To read the texts click on the texts :1Sam 17:32-33,37,40-51; Mk 3:1-6
The Gospel text of today concerns a Sabbath controversy. Though Mark does not specify at the beginning of this episode who it was that was watching Jesus for a reason to accuse him, at the end of the episode they are named as Pharisees and Herodians. While Pharisees had no political authority at the time of Jesus, they were influential. Herodians were a group of wealthy people who were partisans of Herod Antipas.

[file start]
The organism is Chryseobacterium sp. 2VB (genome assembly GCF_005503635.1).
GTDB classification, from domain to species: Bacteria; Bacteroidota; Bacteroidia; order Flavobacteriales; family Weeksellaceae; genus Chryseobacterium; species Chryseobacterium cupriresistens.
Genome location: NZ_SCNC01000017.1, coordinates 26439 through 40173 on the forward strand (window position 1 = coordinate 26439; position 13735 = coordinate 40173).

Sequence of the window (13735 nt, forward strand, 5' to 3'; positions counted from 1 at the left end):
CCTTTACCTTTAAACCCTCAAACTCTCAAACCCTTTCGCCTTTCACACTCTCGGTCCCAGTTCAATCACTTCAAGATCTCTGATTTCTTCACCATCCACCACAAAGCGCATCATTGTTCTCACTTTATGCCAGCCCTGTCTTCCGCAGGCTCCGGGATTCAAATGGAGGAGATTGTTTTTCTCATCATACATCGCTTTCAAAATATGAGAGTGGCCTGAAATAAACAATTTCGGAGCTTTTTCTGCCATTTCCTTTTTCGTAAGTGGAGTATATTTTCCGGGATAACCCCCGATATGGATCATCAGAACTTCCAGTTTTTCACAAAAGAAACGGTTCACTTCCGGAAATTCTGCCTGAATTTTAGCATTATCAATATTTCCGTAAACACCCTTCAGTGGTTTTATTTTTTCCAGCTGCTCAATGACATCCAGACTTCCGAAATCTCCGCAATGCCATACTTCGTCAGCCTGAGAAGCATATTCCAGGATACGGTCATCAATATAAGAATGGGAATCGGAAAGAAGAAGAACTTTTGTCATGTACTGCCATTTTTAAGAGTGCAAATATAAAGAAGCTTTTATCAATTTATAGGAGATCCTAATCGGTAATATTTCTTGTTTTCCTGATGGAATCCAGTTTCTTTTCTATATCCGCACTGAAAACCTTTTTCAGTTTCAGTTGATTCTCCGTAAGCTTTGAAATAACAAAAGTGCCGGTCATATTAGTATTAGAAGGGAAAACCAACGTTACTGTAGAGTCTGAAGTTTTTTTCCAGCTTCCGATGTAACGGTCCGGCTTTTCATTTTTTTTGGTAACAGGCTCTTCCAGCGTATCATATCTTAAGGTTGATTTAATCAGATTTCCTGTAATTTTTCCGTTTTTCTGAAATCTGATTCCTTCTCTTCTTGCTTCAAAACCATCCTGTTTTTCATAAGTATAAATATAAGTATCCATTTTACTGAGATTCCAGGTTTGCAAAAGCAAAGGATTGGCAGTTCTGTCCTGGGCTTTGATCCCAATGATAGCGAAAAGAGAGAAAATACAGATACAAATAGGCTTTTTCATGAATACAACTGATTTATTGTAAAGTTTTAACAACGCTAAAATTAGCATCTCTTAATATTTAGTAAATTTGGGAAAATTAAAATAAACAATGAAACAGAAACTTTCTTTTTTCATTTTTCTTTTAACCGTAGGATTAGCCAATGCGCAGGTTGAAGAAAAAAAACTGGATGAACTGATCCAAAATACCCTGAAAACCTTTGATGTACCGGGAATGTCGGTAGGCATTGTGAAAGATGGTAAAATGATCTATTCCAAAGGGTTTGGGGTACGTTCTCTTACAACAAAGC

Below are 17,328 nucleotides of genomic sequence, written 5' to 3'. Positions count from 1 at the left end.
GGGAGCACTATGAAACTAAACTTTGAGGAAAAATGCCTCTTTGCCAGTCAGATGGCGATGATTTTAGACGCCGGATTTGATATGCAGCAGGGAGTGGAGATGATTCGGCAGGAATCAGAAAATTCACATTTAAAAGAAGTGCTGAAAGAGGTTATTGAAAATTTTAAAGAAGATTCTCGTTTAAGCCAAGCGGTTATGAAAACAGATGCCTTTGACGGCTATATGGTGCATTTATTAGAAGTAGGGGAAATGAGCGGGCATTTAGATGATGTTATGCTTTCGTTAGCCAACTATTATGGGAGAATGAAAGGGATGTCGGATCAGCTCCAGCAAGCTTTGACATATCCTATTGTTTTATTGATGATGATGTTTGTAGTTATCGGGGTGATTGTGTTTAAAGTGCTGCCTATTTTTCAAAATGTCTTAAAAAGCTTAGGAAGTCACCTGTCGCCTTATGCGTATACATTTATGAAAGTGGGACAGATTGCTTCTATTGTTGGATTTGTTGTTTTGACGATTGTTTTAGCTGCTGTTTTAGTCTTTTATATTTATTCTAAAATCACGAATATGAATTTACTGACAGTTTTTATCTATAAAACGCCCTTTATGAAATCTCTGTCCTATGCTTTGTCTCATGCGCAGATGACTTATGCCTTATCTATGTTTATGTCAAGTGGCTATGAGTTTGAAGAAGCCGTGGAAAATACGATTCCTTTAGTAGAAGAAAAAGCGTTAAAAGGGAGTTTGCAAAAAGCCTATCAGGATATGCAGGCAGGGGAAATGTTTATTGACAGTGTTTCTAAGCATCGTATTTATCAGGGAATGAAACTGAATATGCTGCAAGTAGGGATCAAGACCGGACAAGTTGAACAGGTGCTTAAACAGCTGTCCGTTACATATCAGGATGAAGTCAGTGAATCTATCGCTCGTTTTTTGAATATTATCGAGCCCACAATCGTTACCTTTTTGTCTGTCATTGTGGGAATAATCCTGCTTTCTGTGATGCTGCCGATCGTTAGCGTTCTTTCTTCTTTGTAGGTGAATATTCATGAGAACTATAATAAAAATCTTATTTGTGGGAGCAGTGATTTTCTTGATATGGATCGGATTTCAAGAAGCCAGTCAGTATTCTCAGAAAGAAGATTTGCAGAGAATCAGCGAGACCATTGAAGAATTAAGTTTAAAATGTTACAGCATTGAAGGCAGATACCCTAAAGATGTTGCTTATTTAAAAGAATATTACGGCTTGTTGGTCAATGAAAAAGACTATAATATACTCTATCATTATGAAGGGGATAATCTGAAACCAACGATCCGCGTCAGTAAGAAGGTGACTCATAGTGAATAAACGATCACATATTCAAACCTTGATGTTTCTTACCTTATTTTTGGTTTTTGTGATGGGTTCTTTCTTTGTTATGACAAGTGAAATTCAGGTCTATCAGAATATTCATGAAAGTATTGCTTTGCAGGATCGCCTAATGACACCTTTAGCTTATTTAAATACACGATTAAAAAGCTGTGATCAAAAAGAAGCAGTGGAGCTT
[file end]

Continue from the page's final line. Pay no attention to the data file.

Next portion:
It is important to note that Jesus does nothing to break the Sabbath rest, but his question is the reason for the hostility. The response to Jesus' question is silence which here may be interpreted as an indication of the hostility of his opponents and of their intention to destroy him. Anyone who truly cares about the law will agree with Jesus and rejoice that a man has been made whole again. Though the man in this case is not in any way near death, Jesus adds to the second part of his question the words "to save life or to kill?" This seems to be Mark's way of anticipating the intentions of Jesus' opponents. The point he seems to be making is that they object to someone being made whole on the Sabbath because they are concerned about the law, yet on the same Sabbath, they will not hesitate to plot the destruction of someone else. The contrast between their words and their deeds is strongly brought out.Often in our lives there is a dichotomy between what we say and what we do. Our actions do not always match our words. There are also times when we say one thing and do another. The call of the text of today is to be as consistent as we possibly can. One way of doing this is to avoid judging others too easily. Another way would be to avoid promising what we know we will not be able to deliver and to think carefully before we speak and commit.